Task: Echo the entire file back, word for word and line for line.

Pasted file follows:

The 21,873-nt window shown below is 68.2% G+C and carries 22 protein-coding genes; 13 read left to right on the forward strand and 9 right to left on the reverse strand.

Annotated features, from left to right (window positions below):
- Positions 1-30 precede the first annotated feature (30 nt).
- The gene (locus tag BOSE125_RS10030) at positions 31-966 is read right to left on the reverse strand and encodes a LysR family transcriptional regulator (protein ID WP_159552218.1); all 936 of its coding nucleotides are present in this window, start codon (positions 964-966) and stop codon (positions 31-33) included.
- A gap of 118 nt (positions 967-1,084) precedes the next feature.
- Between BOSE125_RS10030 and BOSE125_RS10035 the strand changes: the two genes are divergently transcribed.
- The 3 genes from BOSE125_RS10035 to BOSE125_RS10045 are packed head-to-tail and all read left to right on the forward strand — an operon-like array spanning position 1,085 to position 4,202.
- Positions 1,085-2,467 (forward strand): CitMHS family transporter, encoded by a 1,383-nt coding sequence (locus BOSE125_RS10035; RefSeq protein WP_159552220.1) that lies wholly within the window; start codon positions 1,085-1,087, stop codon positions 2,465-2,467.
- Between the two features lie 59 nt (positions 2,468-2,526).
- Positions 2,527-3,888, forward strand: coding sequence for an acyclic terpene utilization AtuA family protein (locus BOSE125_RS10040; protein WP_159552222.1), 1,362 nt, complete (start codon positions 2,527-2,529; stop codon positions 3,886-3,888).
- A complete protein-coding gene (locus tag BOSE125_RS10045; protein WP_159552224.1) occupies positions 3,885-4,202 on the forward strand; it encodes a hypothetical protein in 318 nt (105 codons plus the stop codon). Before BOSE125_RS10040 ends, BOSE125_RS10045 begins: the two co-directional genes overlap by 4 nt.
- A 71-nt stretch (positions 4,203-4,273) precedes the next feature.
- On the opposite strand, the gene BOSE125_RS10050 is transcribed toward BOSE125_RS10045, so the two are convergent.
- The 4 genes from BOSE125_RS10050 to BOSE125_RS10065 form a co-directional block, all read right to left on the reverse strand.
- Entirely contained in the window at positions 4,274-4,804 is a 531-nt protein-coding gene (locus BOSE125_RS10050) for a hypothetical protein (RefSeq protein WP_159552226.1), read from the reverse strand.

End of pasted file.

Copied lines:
The 21,873-nt window shown below is 68.2% G+C and carries 22 protein-coding genes; 13 read left to right on the forward strand and 9 right to left on the reverse strand.

Annotated features, from left to right (window positions below):
- Positions 1-30 precede the first annotated feature (30 nt).
- The gene (locus tag BOSE125_RS10030) at positions 31-966 is read right to left on the reverse strand and encodes a LysR family transcriptional regulator (protein ID WP_159552218.1); all 936 of its coding nucleotides are present in this window, start codon (positions 964-966) and stop codon (positions 31-33) included.
- A gap of 118 nt (positions 967-1,084) precedes the next feature.
- Between BOSE125_RS10030 and BOSE125_RS10035 the strand changes: the two genes are divergently transcribed.
- The 3 genes from BOSE125_RS10035 to BOSE125_RS10045 are packed head-to-tail and all read left to right on the forward strand — an operon-like array spanning position 1,085 to position 4,202.
- Positions 1,085-2,467 (forward strand): CitMHS family transporter, encoded by a 1,383-nt coding sequence (locus BOSE125_RS10035; RefSeq protein WP_159552220.1) that lies wholly within the window; start codon positions 1,085-1,087, stop codon positions 2,465-2,467.
- Between the two features lie 59 nt (positions 2,468-2,526).
- Positions 2,527-3,888, forward strand: coding sequence for an acyclic terpene utilization AtuA family protein (locus BOSE125_RS10040; protein WP_159552222.1), 1,362 nt, complete (start codon positions 2,527-2,529; stop codon positions 3,886-3,888).
- A complete protein-coding gene (locus tag BOSE125_RS10045; protein WP_159552224.1) occupies positions 3,885-4,202 on the forward strand; it encodes a hypothetical protein in 318 nt (105 codons plus the stop codon). Before BOSE125_RS10040 ends, BOSE125_RS10045 begins: the two co-directional genes overlap by 4 nt.
- A 71-nt stretch (positions 4,203-4,273) precedes the next feature.
- On the opposite strand, the gene BOSE125_RS10050 is transcribed toward BOSE125_RS10045, so the two are convergent.
- The 4 genes from BOSE125_RS10050 to BOSE125_RS10065 form a co-directional block, all read right to left on the reverse strand.
- Entirely contained in the window at positions 4,274-4,804 is a 531-nt protein-coding gene (locus BOSE125_RS10050) for a hypothetical protein (RefSeq protein WP_159552226.1), read from the reverse strand.